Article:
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Texas (Sun to Sun) - Riffs and Licks
steelbrassnwood
steelbrassnwood
Texas (Sun to Sun)
I spent Tuesday in Texas. We had crossed the state line from Louisiana the night before, stopped at San Antonio early in the morning, and by breakfast time we were in Del Rio, the "queen city of the Rio Grande." We spent the rest of the day rolling across ranch country, cactus flats and through small faded towns like Langtry, Sanderson, and Alpine.



It seemed like a minor-key kinda day. The vastness of the state is overwhelming; it's harsh and beautiful and unforgiving. Whatever you think of Texas politics and Texas culture, you cannot deny the power and the history of the state and the incredible fortitude of the people who created it. It has a bloody and brutal history, but so does this entire country; as always, Texas did it bigger and badder, but there's a little Texas in all of us.

Today's song is "Texas (Sun to Sun)." Before the advent of the eight-hour workday, agricultural workers who worked from sunrise to sunset were often said to work "sun to sun." The sun rose and set on the train today without us ever leaving the state.



Texas (Sun to Sun)

We rode across Texas
From sun to sun
Mile after mile we'd see no one
Telephone wire overhead
Barbed wire below
All the way from Beaumont to El Paso

I can't imagine riding here alone
Wondering if the Texas sun would bleach my bones
The sagebrush and the cactus
The rocks and the emptiness
The endless sky, the wind and the loneliness
But they came and built a country here
Scratched a living from this ground
Spilled a lot of blood, spilled a lot of tears
But they never did back down
Modern eyes are horrified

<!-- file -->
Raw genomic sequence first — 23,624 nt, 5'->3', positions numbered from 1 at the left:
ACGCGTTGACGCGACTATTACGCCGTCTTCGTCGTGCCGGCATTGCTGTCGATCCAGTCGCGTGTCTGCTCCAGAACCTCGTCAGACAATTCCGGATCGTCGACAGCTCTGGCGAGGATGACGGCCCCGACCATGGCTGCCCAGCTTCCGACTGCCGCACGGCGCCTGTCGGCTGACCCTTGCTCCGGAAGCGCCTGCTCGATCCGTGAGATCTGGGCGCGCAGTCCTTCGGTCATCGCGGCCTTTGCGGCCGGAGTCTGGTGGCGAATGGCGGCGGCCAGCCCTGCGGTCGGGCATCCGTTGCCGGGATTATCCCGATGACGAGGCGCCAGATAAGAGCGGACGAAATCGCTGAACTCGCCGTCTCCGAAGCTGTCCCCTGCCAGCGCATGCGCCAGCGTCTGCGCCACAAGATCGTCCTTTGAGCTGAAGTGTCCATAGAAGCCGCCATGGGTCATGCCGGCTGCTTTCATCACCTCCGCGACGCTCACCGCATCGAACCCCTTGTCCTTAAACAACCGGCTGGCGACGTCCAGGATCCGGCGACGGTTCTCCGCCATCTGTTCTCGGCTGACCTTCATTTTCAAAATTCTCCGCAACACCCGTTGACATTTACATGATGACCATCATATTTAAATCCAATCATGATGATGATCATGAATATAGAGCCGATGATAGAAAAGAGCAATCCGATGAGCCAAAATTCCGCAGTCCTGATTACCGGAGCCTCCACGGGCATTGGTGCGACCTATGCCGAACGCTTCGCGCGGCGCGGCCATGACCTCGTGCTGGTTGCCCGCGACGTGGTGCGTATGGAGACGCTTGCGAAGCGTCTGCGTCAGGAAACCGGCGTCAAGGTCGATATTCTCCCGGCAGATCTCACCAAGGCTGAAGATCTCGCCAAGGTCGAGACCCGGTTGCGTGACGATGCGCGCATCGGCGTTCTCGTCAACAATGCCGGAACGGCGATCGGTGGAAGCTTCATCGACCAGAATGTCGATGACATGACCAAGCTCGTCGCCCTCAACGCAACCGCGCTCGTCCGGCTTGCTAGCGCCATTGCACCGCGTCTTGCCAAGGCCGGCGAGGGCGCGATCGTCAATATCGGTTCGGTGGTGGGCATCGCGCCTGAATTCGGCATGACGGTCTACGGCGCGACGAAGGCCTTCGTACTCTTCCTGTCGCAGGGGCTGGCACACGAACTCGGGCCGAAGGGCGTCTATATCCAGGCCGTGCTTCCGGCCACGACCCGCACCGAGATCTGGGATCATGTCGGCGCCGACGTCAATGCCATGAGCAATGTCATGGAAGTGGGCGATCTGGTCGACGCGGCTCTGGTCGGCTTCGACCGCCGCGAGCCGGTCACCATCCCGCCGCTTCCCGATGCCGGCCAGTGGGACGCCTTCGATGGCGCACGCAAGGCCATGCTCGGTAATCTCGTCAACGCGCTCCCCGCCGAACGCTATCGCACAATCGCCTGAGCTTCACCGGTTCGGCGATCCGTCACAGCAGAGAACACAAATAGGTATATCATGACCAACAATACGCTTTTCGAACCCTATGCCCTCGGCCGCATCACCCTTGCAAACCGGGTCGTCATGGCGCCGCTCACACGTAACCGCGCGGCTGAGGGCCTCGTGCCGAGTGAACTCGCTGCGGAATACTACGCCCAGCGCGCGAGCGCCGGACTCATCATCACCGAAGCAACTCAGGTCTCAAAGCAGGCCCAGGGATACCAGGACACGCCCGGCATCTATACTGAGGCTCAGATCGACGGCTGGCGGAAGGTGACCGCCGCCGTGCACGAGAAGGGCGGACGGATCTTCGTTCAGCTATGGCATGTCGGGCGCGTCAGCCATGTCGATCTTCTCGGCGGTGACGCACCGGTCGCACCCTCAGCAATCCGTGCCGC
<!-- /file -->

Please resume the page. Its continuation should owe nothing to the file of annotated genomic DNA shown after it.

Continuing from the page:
This history upsets us
But we'd be a smaller nation without Texas

I was sleeping when we stopped in San Antonio
At breakfast we pulled into Del Rio
Across the Pecos High Bridge into the mountains
Up to Alpine, elevation five thousand

All these towns they look so old and faded
You look around and wonder how they made it
But it was never easy here
If you were weak you disappeared
They looked back at their families, did what they did


This trip is so easy on the train
Sheltered from the dust or the rain
Meals three times a day
The miles roll away
I never have to see these towns again

Years ago this journey took much longer
And the people who made it were stronger
I'm not sure that I would have made it through
I guess you just do what you gotta do

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Comments
rednoodlealien From: rednoodlealien Date: December 29th, 2008 04:38 pm (UTC) (Link)
Yes, let me reiterate what another poster said, song-blogging a trip is a great idea. It adds so much more than mere words.

I didn't realize they had towns in Texas with elevation over 4,400 miles (about the height of Vermont's tallest mountain).
sarahreddick From: sarahreddick Date: December 31st, 2008 08:56 pm (UTC) (Link)
Wow; thanks! Thanks so much...
steelbrassnwood From: steelbrassnwood Date: January 2nd, 2009 10:52 pm (UTC) (Link)
You're very welcome! And happy new year!
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